This is the 6th book in the Corinna Chapman series of mysteries.  Corinna is a plus-size baker who runs ‘Heavenly Delights’, she lives in, and runs the bakery from ‘Insula’ a beautiful old Roman-style apartment building in the city centre in Melbourne.  Along with her luscious partner Daniel, her apprentice baker Jason, Kylis & Goss – part time actresses who are also shop assistants at Heavenly Delights, and her black and white ‘gentleman’ tabby Horatio (oh, and don’t forget the ‘Mice Police’ who keep the bakery rodent free!), there is an eclectic set of residents in Insula, all of whom contribute  to each story.

        In Cooking the Books, Corinna is meant to be having a break during the Christmas holidays.  Earthly Delights is closed, Jason has gone to Queensland to learn to surf, Kylie and Goss are auditioning for a soapie, so it should be easy for her to sit down and put her feet up, but … she’s bored.  Scenting a whiff of danger, Corinna allows herself to be blackmailed by a catering friend to do the baking for the set of a new soap opera called ‘Kiss the Bride’ – the soapie in which Kylie and Goss have parts.

        Each new Corinna Chapman mystery feels like an old friend – they’re amusing, well written books with a slight eccentric twist.  As a Melburnian it’s brilliant to read about places I know and visit and it’s nice to read about characters who are (in the main) extremely likeable and without nasty traits.  (Plus the food always sounds so yummy!)

        The 5 earlier books in this series (in order of first to last are:  Eathly Delights, Heavenly Pleasures, Devil’s Food, Trick or Treat, Forbidden Fruit, and then, of course, Cooking the Books. 

        The third book is The Festival by the Sea by June Loves.

        This book continues on in the life of Gina Lauren who we met in The Shelly Beach Writers Group.  In this first book Gina – a just-turned-50 corporate high flyer is counting her losses after being dumped by her husband for his PA;  her company has gone ‘belly-up’, and her nearly published novel cancelled.  However a chance meeting brings about a sea change – a job as a house/dog sitter – hmmm – actually that would be a very basic cottage in windy Shelley Beach!   It initially seems the perfect opportunity to regroup (and maybe minimise her little ‘problem’ with the vino), however she hasn’t counted on getting involved with the locals.  It’s a story of re-invention, and probably a good idea to read this book first as it gives you a better understanding of the characters (and why only read one great book, when you can read two!)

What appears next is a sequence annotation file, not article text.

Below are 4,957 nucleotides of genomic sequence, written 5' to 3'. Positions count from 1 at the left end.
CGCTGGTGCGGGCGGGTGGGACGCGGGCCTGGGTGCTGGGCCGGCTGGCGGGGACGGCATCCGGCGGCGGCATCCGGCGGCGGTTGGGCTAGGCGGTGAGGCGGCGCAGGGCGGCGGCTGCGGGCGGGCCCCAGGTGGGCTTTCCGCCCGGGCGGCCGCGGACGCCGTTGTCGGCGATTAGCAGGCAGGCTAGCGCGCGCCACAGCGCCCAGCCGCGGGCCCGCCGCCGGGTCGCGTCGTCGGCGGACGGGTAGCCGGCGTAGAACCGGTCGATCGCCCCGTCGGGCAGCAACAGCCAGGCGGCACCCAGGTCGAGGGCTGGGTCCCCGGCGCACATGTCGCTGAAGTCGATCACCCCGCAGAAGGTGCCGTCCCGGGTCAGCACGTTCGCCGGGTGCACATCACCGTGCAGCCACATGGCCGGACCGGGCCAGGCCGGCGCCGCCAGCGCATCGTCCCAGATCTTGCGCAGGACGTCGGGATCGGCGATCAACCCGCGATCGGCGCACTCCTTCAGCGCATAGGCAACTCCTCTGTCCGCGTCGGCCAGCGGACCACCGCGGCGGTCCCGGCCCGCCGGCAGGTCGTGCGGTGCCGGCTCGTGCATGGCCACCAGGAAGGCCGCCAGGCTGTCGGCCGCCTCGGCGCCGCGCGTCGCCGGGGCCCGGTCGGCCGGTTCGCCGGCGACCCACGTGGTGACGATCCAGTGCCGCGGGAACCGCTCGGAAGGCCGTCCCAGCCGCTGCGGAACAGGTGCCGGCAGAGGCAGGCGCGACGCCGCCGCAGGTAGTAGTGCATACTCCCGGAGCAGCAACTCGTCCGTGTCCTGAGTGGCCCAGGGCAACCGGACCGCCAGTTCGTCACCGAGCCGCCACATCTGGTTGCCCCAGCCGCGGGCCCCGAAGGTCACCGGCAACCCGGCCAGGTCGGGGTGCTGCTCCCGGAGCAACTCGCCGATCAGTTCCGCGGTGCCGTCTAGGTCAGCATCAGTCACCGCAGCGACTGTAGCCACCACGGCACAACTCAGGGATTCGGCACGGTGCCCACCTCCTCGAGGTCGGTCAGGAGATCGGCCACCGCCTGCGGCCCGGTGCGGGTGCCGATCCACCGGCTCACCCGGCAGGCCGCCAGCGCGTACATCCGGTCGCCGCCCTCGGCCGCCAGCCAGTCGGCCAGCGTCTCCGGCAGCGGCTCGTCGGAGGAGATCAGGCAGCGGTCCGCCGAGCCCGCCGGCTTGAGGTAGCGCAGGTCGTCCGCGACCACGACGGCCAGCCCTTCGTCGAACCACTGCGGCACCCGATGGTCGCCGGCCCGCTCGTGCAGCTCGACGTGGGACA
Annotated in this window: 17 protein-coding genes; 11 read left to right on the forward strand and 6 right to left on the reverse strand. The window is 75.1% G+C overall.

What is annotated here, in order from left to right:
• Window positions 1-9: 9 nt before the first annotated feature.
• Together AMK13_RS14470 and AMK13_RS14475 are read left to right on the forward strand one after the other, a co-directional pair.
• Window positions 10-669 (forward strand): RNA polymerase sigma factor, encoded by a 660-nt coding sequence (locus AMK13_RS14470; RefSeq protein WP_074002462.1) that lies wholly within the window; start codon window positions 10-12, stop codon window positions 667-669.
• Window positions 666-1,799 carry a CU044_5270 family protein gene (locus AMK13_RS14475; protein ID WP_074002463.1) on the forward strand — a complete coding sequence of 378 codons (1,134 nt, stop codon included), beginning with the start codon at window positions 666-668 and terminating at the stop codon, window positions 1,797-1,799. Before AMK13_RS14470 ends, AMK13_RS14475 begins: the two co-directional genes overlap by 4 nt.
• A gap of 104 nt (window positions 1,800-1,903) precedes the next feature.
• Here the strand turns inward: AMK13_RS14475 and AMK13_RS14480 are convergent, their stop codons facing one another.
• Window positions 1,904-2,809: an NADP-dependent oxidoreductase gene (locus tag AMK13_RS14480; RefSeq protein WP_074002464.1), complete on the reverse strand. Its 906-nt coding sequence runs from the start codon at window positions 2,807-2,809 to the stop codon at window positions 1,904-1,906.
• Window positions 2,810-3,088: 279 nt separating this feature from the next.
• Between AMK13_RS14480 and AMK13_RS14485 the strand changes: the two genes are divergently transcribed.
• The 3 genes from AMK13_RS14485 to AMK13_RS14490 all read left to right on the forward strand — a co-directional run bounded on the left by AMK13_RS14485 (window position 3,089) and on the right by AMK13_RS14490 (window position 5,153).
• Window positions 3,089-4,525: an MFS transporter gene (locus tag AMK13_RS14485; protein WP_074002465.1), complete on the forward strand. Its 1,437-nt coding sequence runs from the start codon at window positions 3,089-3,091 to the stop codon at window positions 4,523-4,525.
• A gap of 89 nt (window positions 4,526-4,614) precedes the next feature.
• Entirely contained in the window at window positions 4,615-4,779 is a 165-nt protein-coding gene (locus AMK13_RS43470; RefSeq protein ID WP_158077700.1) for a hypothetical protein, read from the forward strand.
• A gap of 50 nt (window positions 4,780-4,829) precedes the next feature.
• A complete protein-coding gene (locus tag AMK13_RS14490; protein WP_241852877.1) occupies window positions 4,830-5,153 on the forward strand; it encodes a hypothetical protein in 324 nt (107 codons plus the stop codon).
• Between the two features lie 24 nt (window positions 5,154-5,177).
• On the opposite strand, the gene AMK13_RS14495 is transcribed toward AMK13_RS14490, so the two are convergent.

In The Festival by the Sea, Gina has her life back in control and she’s just had the offer of a brilliant job back in Sydney, but before she can take that fresh start she finds herself as a last minute fill in as director of the chaotic Shelly Beach Writers Festival.  Gina negotiates her way through celebrity-author hissy fits, champagne galas, and a daily to do list which would have most mere mortals quaking in their espadrilles.  The festival is a roaring success, but does she really want to leave Shelley Beach?

        A funny, warm, feel-good read – highly recommended to lighten your day inbetween grisly murder novels.

        OK – so time to grab a cuppa and a tim tam, switch the mobile to silent, pull the ottoman out, put your feet up, and get reading  …. enjoy!

          Three fabulous books to read

          Tuesday, September 20th, 2011